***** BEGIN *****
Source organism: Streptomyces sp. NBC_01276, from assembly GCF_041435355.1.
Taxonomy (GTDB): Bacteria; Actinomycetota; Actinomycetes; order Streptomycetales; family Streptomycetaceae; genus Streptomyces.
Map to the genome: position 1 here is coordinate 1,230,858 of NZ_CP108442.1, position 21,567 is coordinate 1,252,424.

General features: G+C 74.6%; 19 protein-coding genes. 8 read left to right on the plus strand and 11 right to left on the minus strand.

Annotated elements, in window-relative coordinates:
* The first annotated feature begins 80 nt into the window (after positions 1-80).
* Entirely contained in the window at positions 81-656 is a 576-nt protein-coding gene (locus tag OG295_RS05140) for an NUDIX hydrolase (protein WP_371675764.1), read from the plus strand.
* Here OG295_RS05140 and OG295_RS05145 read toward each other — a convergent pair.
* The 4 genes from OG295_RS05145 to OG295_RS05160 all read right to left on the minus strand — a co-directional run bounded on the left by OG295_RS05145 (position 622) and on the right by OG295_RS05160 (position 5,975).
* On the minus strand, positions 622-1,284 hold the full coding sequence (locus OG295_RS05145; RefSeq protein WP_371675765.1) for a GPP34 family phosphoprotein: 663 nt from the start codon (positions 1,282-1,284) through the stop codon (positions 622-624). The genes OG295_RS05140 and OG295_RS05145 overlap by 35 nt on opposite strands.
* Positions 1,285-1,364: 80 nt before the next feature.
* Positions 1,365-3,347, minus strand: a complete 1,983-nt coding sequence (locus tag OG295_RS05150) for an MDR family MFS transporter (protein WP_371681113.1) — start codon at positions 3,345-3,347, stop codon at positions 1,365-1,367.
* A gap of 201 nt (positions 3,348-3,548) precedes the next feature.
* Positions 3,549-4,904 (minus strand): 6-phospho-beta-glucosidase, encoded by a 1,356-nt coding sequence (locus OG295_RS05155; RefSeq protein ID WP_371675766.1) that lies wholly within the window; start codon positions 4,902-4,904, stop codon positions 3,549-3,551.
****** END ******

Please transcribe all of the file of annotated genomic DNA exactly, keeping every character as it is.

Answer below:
Source organism: Streptomyces sp. NBC_01276, from assembly GCF_041435355.1.
Taxonomy (GTDB): Bacteria; Actinomycetota; Actinomycetes; order Streptomycetales; family Streptomycetaceae; genus Streptomyces.
Map to the genome: position 1 here is coordinate 1,230,858 of NZ_CP108442.1, position 21,567 is coordinate 1,252,424.

General features: G+C 74.6%; 19 protein-coding genes. 8 read left to right on the plus strand and 11 right to left on the minus strand.

Annotated elements, in window-relative coordinates:
* The first annotated feature begins 80 nt into the window (after positions 1-80).
* Entirely contained in the window at positions 81-656 is a 576-nt protein-coding gene (locus tag OG295_RS05140) for an NUDIX hydrolase (protein WP_371675764.1), read from the plus strand.
* Here OG295_RS05140 and OG295_RS05145 read toward each other — a convergent pair.
* The 4 genes from OG295_RS05145 to OG295_RS05160 all read right to left on the minus strand — a co-directional run bounded on the left by OG295_RS05145 (position 622) and on the right by OG295_RS05160 (position 5,975).
* On the minus strand, positions 622-1,284 hold the full coding sequence (locus OG295_RS05145; RefSeq protein WP_371675765.1) for a GPP34 family phosphoprotein: 663 nt from the start codon (positions 1,282-1,284) through the stop codon (positions 622-624). The genes OG295_RS05140 and OG295_RS05145 overlap by 35 nt on opposite strands.
* Positions 1,285-1,364: 80 nt before the next feature.
* Positions 1,365-3,347, minus strand: a complete 1,983-nt coding sequence (locus tag OG295_RS05150) for an MDR family MFS transporter (protein WP_371681113.1) — start codon at positions 3,345-3,347, stop codon at positions 1,365-1,367.
* A gap of 201 nt (positions 3,348-3,548) precedes the next feature.
* Positions 3,549-4,904 (minus strand): 6-phospho-beta-glucosidase, encoded by a 1,356-nt coding sequence (locus OG295_RS05155; RefSeq protein ID WP_371675766.1) that lies wholly within the window; start codon positions 4,902-4,904, stop codon positions 3,549-3,551.